Mississippi closed for three days after barges sink near Baton Rouge

Record-high water levels contributed to the sinking of three barges after a towboat struck two docks in the Mississippi River near Baton Rouge, La. The river was closed for three days as a result.

The accident happened May 20 just below the Upper Baton Rouge Bridge. At about 1330, the line boat Crimson Gem, pushing 20 barges, struck the Rhodea Dock, then the Kaiser Dock, on the river's east bank, causing four barges to break off the tow. One barge was recovered, but three sank.

A Coast Guard response boat and the assist vessel John H. Macmillan stand by as crews prepare to test Crimson Gem's barges. (Photo ourtesy U.S. Coast Guard/Petty Officer 1st Class Chris Botello)

The 195-foot Crimson Gem is operated by the American River Transportation Co. (ARTCO), a subsidiary of Archer Daniels Midland Co. In a press release, ARTCO said the tow experienced the problems while heading southbound "when the high water and rapid current forced the tow toward the east bank of the river."

The river current at the bridge was about 6 knots, according to Lt. j.g. Brian Dochtermann, a spokesman at the Coast Guard Marine Safety Unit, Baton Rouge. In the winter, the current typically runs at 2 knots.

Workers on the Rhodea Dock were in the process of loading sulfuric acid into a barge when they saw Crimson Gem lose control. "The workers were able to stop loading because they saw that it was going to hit," said Dochtermann.

The Crimson Gem tow hit the barge being loaded with sulfuric acid. Because workers shut the operation down in time, there was no spill. After the tow struck the Kaiser Dock, three barges containing corn broke away and sank.

The river was closed to all vessel traffic between mile markers 228 to 237 until May 23. On that date, northbound vessels were allowed to proceed one at a time, but had to work with Vessel Traffic Services in New Orleans.

On May 24, the river opened to southbound traffic, but vessels could only transit in the daytime, with no more than 20 barges and a minimum of 300 hp per barge, the Coast Guard said. All southbound traffic was required to use an assist vessel of at least 5,000 hp. About 50 vessels were waiting along the banks by the time southbound traffic was allowed to move.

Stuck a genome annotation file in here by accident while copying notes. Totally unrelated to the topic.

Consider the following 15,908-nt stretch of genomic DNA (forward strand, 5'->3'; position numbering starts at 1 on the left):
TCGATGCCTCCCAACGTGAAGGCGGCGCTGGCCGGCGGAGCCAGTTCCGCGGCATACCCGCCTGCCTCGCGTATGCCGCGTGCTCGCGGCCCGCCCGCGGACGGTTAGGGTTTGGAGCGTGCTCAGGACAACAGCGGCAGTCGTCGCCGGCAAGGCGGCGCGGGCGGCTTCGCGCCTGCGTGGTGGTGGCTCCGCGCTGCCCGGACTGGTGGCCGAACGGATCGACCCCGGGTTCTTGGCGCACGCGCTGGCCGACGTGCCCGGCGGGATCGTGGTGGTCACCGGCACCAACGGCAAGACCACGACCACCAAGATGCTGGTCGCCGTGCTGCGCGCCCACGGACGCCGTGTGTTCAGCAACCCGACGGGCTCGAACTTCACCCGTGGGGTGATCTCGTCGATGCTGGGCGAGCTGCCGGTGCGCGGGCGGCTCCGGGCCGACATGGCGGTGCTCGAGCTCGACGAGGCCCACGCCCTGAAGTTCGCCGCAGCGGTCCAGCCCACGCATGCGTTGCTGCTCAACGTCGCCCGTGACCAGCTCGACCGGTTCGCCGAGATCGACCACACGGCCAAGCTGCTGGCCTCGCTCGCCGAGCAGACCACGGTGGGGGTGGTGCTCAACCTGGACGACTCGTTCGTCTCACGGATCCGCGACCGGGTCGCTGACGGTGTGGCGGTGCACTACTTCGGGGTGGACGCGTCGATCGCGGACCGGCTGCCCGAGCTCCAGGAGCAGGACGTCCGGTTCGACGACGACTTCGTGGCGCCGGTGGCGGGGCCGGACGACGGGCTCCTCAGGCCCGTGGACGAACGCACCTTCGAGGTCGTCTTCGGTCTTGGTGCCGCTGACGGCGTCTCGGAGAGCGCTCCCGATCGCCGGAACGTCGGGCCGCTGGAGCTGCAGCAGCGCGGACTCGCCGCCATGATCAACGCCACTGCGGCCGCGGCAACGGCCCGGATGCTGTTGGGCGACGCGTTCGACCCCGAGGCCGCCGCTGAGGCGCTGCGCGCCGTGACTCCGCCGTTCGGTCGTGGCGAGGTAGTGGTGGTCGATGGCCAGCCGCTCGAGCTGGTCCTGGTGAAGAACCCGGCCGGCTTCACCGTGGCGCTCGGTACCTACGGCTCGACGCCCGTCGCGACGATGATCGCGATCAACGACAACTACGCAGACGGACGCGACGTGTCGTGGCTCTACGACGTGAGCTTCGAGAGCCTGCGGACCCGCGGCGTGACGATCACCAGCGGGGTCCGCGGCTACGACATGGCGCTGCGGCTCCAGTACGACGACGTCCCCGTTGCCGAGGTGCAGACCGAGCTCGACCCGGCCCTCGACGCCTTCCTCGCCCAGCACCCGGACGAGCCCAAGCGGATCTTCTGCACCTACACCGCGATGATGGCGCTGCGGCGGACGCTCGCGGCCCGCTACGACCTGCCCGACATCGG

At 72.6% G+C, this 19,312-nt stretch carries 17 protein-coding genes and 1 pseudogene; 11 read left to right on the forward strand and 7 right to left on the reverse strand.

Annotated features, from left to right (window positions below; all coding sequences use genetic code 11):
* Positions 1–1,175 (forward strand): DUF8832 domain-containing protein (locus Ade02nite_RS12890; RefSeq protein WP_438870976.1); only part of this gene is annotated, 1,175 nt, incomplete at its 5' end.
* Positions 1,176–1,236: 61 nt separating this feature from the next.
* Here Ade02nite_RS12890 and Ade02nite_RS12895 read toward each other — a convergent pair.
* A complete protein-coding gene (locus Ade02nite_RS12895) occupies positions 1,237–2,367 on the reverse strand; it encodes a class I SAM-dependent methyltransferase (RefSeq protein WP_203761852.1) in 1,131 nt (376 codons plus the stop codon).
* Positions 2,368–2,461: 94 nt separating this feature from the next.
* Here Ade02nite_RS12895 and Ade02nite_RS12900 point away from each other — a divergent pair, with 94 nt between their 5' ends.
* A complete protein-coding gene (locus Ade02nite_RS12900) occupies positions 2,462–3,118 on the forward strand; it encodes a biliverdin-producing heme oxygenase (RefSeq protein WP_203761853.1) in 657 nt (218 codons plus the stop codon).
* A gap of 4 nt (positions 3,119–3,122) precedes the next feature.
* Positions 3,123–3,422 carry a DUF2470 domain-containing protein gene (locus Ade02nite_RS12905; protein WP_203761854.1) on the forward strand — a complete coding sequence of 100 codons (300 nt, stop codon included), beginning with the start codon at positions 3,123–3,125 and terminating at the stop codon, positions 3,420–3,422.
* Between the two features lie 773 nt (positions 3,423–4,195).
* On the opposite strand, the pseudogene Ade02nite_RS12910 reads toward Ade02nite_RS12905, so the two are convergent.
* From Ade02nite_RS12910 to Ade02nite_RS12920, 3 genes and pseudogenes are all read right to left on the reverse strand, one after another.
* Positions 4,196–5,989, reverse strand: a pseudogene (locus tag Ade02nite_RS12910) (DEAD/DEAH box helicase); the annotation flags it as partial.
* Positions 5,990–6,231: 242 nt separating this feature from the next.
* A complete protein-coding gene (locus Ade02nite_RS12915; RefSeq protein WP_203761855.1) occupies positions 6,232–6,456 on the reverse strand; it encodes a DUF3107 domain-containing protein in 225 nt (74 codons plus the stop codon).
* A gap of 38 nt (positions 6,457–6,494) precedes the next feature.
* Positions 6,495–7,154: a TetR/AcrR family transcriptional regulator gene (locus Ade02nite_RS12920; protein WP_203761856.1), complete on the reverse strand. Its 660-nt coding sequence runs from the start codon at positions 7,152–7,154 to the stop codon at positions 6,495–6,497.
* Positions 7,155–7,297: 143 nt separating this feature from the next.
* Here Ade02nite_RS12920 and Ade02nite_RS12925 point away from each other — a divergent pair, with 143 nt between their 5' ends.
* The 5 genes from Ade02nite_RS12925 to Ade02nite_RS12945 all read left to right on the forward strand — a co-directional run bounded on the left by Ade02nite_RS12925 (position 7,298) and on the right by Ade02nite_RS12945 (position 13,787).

Local captains say this stretch of the river is extremely challenging. Going southbound, the river makes a 90-degree turn around Wilkinson Point, after which is the Highway 190 bridge.

"The fact that you have a bridge located immediately below a point is a tricky situation to move down through, when you have a normal current in the river," said Z. Dave Deloach, owner of Deloach Marine Service of Port Allen, La.

"When you start adding extreme high water, when you get the levels of water that we're talking about, and the eddies are working on both the point side and the bend side, and you have a narrow strip of southbound current that you can use to flank the bridge, it gets extremely difficult," said Deloach. "It takes a lot of experience to maneuver through there."

In a situation going around a bend like this, "you have to keep yourself in a position where those eddies don't catch your tow and spin you around and get you out of control," said Deloach.

"That is one of the worst bends on the whole river," said Capt. Randy Henson, fleet coordinator for the Ingram Capital Fleet in Baton Rouge.

At 1300 on May 20, the Baton Rouge gauge was at 44.62 feet. This gauge registered its highest level of 44.96 feet at 0800 on May 19. By comparison, on May 20, 2010, the river level at Baton Rouge was 32.68 feet, according to the Army Corps of Engineers website.

"The currents are moving a lot faster than normal," said Dochtermann. "We are still investigating what the cause was. There are so many variables."

In response to the submerged barges, the Coast Guard determined that there was 68 feet of water above one barge, 90 feet over another and 115 feet over the third. The barges could not be salvaged immediately.

"Right now the barges remain submerged, so we are going to wait until the water recedes and it gets safer to go in and raise those barges," said Roman Blahoski, a spokesman for Archer Daniels Midland.

By Professional Mariner Staff